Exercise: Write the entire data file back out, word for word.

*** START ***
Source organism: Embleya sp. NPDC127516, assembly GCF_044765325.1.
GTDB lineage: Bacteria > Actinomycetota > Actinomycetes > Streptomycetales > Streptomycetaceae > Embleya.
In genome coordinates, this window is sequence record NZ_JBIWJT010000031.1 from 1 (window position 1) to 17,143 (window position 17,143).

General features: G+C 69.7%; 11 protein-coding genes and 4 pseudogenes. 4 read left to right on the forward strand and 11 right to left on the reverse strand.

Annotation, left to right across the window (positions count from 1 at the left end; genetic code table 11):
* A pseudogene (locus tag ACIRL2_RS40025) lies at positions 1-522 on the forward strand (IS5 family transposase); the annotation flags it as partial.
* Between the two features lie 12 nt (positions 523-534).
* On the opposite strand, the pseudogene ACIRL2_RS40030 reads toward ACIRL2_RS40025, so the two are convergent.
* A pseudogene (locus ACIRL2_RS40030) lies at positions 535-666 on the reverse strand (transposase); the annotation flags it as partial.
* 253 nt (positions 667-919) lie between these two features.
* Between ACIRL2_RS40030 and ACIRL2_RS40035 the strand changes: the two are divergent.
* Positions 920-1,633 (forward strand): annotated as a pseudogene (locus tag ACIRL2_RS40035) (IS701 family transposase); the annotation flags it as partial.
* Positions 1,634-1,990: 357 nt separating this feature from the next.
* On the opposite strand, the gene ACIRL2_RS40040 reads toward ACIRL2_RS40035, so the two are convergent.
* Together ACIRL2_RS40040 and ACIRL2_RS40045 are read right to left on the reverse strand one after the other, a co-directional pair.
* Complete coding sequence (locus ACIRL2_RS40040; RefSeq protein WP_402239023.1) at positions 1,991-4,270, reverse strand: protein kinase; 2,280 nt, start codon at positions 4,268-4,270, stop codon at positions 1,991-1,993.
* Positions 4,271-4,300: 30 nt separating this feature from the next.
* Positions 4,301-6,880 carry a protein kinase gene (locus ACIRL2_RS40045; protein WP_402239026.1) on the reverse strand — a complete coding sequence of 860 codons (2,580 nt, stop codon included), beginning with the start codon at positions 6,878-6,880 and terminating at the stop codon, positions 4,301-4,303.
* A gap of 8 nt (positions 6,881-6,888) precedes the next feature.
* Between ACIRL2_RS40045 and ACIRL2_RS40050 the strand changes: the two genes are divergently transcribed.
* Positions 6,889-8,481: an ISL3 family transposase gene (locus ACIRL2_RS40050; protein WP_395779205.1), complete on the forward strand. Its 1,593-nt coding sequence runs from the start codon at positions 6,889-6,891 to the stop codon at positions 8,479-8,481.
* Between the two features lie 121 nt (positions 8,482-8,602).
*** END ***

Source organism: Embleya sp. NPDC127516, assembly GCF_044765325.1.
GTDB lineage: Bacteria > Actinomycetota > Actinomycetes > Streptomycetales > Streptomycetaceae > Embleya.
In genome coordinates, this window is sequence record NZ_JBIWJT010000031.1 from 1 (window position 1) to 17,143 (window position 17,143).

General features: G+C 69.7%; 11 protein-coding genes and 4 pseudogenes. 4 read left to right on the forward strand and 11 right to left on the reverse strand.

Annotation, left to right across the window (positions count from 1 at the left end; genetic code table 11):
* A pseudogene (locus tag ACIRL2_RS40025) lies at positions 1-522 on the forward strand (IS5 family transposase); the annotation flags it as partial.
* Between the two features lie 12 nt (positions 523-534).
* On the opposite strand, the pseudogene ACIRL2_RS40030 reads toward ACIRL2_RS40025, so the two are convergent.
* A pseudogene (locus ACIRL2_RS40030) lies at positions 535-666 on the reverse strand (transposase); the annotation flags it as partial.
* 253 nt (positions 667-919) lie between these two features.
* Between ACIRL2_RS40030 and ACIRL2_RS40035 the strand changes: the two are divergent.
* Positions 920-1,633 (forward strand): annotated as a pseudogene (locus tag ACIRL2_RS40035) (IS701 family transposase); the annotation flags it as partial.
* Positions 1,634-1,990: 357 nt separating this feature from the next.
* On the opposite strand, the gene ACIRL2_RS40040 reads toward ACIRL2_RS40035, so the two are convergent.
* Together ACIRL2_RS40040 and ACIRL2_RS40045 are read right to left on the reverse strand one after the other, a co-directional pair.
* Complete coding sequence (locus ACIRL2_RS40040; RefSeq protein WP_402239023.1) at positions 1,991-4,270, reverse strand: protein kinase; 2,280 nt, start codon at positions 4,268-4,270, stop codon at positions 1,991-1,993.
* Positions 4,271-4,300: 30 nt separating this feature from the next.
* Positions 4,301-6,880 carry a protein kinase gene (locus ACIRL2_RS40045; protein WP_402239026.1) on the reverse strand — a complete coding sequence of 860 codons (2,580 nt, stop codon included), beginning with the start codon at positions 6,878-6,880 and terminating at the stop codon, positions 4,301-4,303.
* A gap of 8 nt (positions 6,881-6,888) precedes the next feature.
* Between ACIRL2_RS40045 and ACIRL2_RS40050 the strand changes: the two genes are divergently transcribed.
* Positions 6,889-8,481: an ISL3 family transposase gene (locus ACIRL2_RS40050; protein WP_395779205.1), complete on the forward strand. Its 1,593-nt coding sequence runs from the start codon at positions 6,889-6,891 to the stop codon at positions 8,479-8,481.
* Between the two features lie 121 nt (positions 8,482-8,602).